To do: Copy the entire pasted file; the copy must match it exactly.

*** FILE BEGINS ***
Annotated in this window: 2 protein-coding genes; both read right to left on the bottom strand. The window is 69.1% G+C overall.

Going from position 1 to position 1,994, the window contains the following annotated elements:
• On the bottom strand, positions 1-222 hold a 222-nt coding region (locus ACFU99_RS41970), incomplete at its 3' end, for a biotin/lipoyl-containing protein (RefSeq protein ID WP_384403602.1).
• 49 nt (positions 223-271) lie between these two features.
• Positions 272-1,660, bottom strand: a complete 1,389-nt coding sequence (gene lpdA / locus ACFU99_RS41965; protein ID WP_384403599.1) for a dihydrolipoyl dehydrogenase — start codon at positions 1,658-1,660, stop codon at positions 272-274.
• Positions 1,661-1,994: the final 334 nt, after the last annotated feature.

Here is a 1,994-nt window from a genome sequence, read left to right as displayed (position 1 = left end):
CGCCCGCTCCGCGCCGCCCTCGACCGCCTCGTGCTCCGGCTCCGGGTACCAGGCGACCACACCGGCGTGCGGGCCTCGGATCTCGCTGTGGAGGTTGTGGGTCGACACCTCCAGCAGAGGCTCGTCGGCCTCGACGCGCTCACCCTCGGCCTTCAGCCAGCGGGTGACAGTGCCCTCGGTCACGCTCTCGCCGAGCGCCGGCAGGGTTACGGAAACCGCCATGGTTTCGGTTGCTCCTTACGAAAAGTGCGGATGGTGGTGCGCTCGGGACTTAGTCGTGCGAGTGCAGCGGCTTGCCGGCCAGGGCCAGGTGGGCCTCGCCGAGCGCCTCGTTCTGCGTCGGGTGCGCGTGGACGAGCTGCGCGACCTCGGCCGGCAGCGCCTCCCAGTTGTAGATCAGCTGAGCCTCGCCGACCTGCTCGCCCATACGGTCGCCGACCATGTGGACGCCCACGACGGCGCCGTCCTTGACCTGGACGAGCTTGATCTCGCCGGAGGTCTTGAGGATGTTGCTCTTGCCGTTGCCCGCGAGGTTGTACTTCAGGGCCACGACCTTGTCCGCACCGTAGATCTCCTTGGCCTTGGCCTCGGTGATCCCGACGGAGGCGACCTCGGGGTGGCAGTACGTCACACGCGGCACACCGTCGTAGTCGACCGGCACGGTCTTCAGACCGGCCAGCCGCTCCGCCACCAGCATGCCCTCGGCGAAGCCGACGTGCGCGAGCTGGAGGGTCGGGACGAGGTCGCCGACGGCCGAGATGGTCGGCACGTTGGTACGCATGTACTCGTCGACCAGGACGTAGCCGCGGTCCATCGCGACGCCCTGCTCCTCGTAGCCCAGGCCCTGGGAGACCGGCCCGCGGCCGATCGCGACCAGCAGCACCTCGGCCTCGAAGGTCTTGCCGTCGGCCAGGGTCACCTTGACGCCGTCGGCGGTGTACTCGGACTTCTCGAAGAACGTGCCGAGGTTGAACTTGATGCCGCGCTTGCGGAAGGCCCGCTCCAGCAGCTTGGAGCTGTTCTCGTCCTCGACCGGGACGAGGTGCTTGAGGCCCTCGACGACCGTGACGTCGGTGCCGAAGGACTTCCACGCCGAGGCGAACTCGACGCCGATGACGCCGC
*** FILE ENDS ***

Annotated in this window: 2 protein-coding genes; both read right to left on the bottom strand. The window is 69.1% G+C overall.

Going from position 1 to position 1,994, the window contains the following annotated elements:
• On the bottom strand, positions 1-222 hold a 222-nt coding region (locus ACFU99_RS41970), incomplete at its 3' end, for a biotin/lipoyl-containing protein (RefSeq protein ID WP_384403602.1).
• 49 nt (positions 223-271) lie between these two features.
• Positions 272-1,660, bottom strand: a complete 1,389-nt coding sequence (gene lpdA / locus ACFU99_RS41965; protein ID WP_384403599.1) for a dihydrolipoyl dehydrogenase — start codon at positions 1,658-1,660, stop codon at positions 272-274.
• Positions 1,661-1,994: the final 334 nt, after the last annotated feature.

Here is a 1,994-nt window from a genome sequence, read left to right as displayed (position 1 = left end):
CGCCCGCTCCGCGCCGCCCTCGACCGCCTCGTGCTCCGGCTCCGGGTACCAGGCGACCACACCGGCGTGCGGGCCTCGGATCTCGCTGTGGAGGTTGTGGGTCGACACCTCCAGCAGAGGCTCGTCGGCCTCGACGCGCTCACCCTCGGCCTTCAGCCAGCGGGTGACAGTGCCCTCGGTCACGCTCTCGCCGAGCGCCGGCAGGGTTACGGAAACCGCCATGGTTTCGGTTGCTCCTTACGAAAAGTGCGGATGGTGGTGCGCTCGGGACTTAGTCGTGCGAGTGCAGCGGCTTGCCGGCCAGGGCCAGGTGGGCCTCGCCGAGCGCCTCGTTCTGCGTCGGGTGCGCGTGGACGAGCTGCGCGACCTCGGCCGGCAGCGCCTCCCAGTTGTAGATCAGCTGAGCCTCGCCGACCTGCTCGCCCATACGGTCGCCGACCATGTGGACGCCCACGACGGCGCCGTCCTTGACCTGGACGAGCTTGATCTCGCCGGAGGTCTTGAGGATGTTGCTCTTGCCGTTGCCCGCGAGGTTGTACTTCAGGGCCACGACCTTGTCCGCACCGTAGATCTCCTTGGCCTTGGCCTCGGTGATCCCGACGGAGGCGACCTCGGGGTGGCAGTACGTCACACGCGGCACACCGTCGTAGTCGACCGGCACGGTCTTCAGACCGGCCAGCCGCTCCGCCACCAGCATGCCCTCGGCGAAGCCGACGTGCGCGAGCTGGAGGGTCGGGACGAGGTCGCCGACGGCCGAGATGGTCGGCACGTTGGTACGCATGTACTCGTCGACCAGGACGTAGCCGCGGTCCATCGCGACGCCCTGCTCCTCGTAGCCCAGGCCCTGGGAGACCGGCCCGCGGCCGATCGCGACCAGCAGCACCTCGGCCTCGAAGGTCTTGCCGTCGGCCAGGGTCACCTTGACGCCGTCGGCGGTGTACTCGGACTTCTCGAAGAACGTGCCGAGGTTGAACTTGATGCCGCGCTTGCGGAAGGCCCGCTCCAGCAGCTTGGAGCTGTTCTCGTCCTCGACCGGGACGAGGTGCTTGAGGCCCTCGACGACCGTGACGTCGGTGCCGAAGGACTTCCACGCCGAGGCGAACTCGACGCCGATGACGCCGC